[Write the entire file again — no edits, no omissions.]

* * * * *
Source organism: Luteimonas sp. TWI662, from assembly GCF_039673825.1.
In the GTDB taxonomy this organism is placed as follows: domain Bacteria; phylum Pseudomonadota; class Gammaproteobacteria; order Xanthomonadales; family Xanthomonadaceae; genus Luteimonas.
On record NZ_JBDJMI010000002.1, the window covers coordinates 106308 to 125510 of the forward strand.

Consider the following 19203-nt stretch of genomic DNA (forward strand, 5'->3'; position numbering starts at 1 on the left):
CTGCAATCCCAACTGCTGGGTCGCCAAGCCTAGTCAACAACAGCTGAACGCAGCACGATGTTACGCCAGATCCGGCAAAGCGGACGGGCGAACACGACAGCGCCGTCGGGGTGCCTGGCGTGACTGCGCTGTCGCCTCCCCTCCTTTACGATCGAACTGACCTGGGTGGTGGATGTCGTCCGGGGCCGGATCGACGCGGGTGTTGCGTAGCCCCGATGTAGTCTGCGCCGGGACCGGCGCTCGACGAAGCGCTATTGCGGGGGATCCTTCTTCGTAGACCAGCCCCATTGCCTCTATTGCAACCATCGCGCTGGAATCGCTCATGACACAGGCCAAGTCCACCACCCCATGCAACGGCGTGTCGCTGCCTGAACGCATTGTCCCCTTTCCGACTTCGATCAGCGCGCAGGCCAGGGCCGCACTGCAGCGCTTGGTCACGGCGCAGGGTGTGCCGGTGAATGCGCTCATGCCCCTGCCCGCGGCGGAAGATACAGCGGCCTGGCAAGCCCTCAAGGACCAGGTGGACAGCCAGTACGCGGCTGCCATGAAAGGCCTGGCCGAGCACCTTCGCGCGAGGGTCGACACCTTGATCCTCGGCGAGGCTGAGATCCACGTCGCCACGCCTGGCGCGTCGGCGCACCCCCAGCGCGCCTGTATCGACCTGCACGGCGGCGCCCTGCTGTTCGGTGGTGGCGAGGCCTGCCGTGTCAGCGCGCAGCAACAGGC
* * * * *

Source organism: Luteimonas sp. TWI662, from assembly GCF_039673825.1.
In the GTDB taxonomy this organism is placed as follows: domain Bacteria; phylum Pseudomonadota; class Gammaproteobacteria; order Xanthomonadales; family Xanthomonadaceae; genus Luteimonas.
On record NZ_JBDJMI010000002.1, the window covers coordinates 106308 to 125510 of the forward strand.

Consider the following 19203-nt stretch of genomic DNA (forward strand, 5'->3'; position numbering starts at 1 on the left):
CTGCAATCCCAACTGCTGGGTCGCCAAGCCTAGTCAACAACAGCTGAACGCAGCACGATGTTACGCCAGATCCGGCAAAGCGGACGGGCGAACACGACAGCGCCGTCGGGGTGCCTGGCGTGACTGCGCTGTCGCCTCCCCTCCTTTACGATCGAACTGACCTGGGTGGTGGATGTCGTCCGGGGCCGGATCGACGCGGGTGTTGCGTAGCCCCGATGTAGTCTGCGCCGGGACCGGCGCTCGACGAAGCGCTATTGCGGGGGATCCTTCTTCGTAGACCAGCCCCATTGCCTCTATTGCAACCATCGCGCTGGAATCGCTCATGACACAGGCCAAGTCCACCACCCCATGCAACGGCGTGTCGCTGCCTGAACGCATTGTCCCCTTTCCGACTTCGATCAGCGCGCAGGCCAGGGCCGCACTGCAGCGCTTGGTCACGGCGCAGGGTGTGCCGGTGAATGCGCTCATGCCCCTGCCCGCGGCGGAAGATACAGCGGCCTGGCAAGCCCTCAAGGACCAGGTGGACAGCCAGTACGCGGCTGCCATGAAAGGCCTGGCCGAGCACCTTCGCGCGAGGGTCGACACCTTGATCCTCGGCGAGGCTGAGATCCACGTCGCCACGCCTGGCGCGTCGGCGCACCCCCAGCGCGCCTGTATCGACCTGCACGGCGGCGCCCTGCTGTTCGGTGGTGGCGAGGCCTGCCGTGTCAGCGCGCAGCAACAGGC